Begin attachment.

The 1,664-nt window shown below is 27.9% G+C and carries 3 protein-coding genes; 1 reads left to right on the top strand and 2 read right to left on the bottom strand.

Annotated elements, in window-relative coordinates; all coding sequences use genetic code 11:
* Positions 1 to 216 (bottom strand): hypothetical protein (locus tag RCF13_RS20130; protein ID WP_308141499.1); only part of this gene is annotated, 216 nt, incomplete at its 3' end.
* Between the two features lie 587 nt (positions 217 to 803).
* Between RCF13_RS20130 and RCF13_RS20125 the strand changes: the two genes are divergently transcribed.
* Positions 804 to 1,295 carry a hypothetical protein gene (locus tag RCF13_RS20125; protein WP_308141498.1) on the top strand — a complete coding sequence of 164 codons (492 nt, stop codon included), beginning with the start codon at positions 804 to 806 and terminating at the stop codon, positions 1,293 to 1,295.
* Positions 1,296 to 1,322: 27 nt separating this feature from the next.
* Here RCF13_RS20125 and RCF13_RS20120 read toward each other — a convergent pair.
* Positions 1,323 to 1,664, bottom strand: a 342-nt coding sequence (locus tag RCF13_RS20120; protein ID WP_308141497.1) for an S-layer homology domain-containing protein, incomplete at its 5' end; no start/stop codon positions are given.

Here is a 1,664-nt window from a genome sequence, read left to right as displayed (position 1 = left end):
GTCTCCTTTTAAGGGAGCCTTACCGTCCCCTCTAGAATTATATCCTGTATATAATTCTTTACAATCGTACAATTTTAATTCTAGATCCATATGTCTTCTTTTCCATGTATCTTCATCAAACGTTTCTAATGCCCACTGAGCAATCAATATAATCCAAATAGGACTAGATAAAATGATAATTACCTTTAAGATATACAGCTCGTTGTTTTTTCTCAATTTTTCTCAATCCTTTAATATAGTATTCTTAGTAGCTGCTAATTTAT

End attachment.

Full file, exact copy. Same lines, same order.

The 1,664-nt window shown below is 27.9% G+C and carries 3 protein-coding genes; 1 reads left to right on the top strand and 2 read right to left on the bottom strand.

Annotated elements, in window-relative coordinates; all coding sequences use genetic code 11:
* Positions 1 to 216 (bottom strand): hypothetical protein (locus tag RCF13_RS20130; protein ID WP_308141499.1); only part of this gene is annotated, 216 nt, incomplete at its 3' end.
* Between the two features lie 587 nt (positions 217 to 803).
* Between RCF13_RS20130 and RCF13_RS20125 the strand changes: the two genes are divergently transcribed.
* Positions 804 to 1,295 carry a hypothetical protein gene (locus tag RCF13_RS20125; protein WP_308141498.1) on the top strand — a complete coding sequence of 164 codons (492 nt, stop codon included), beginning with the start codon at positions 804 to 806 and terminating at the stop codon, positions 1,293 to 1,295.
* Positions 1,296 to 1,322: 27 nt separating this feature from the next.
* Here RCF13_RS20125 and RCF13_RS20120 read toward each other — a convergent pair.
* Positions 1,323 to 1,664, bottom strand: a 342-nt coding sequence (locus tag RCF13_RS20120; protein ID WP_308141497.1) for an S-layer homology domain-containing protein, incomplete at its 5' end; no start/stop codon positions are given.

Here is a 1,664-nt window from a genome sequence, read left to right as displayed (position 1 = left end):
GTCTCCTTTTAAGGGAGCCTTACCGTCCCCTCTAGAATTATATCCTGTATATAATTCTTTACAATCGTACAATTTTAATTCTAGATCCATATGTCTTCTTTTCCATGTATCTTCATCAAACGTTTCTAATGCCCACTGAGCAATCAATATAATCCAAATAGGACTAGATAAAATGATAATTACCTTTAAGATATACAGCTCGTTGTTTTTTCTCAATTTTTCTCAATCCTTTAATATAGTATTCTTAGTAGCTGCTAATTTAT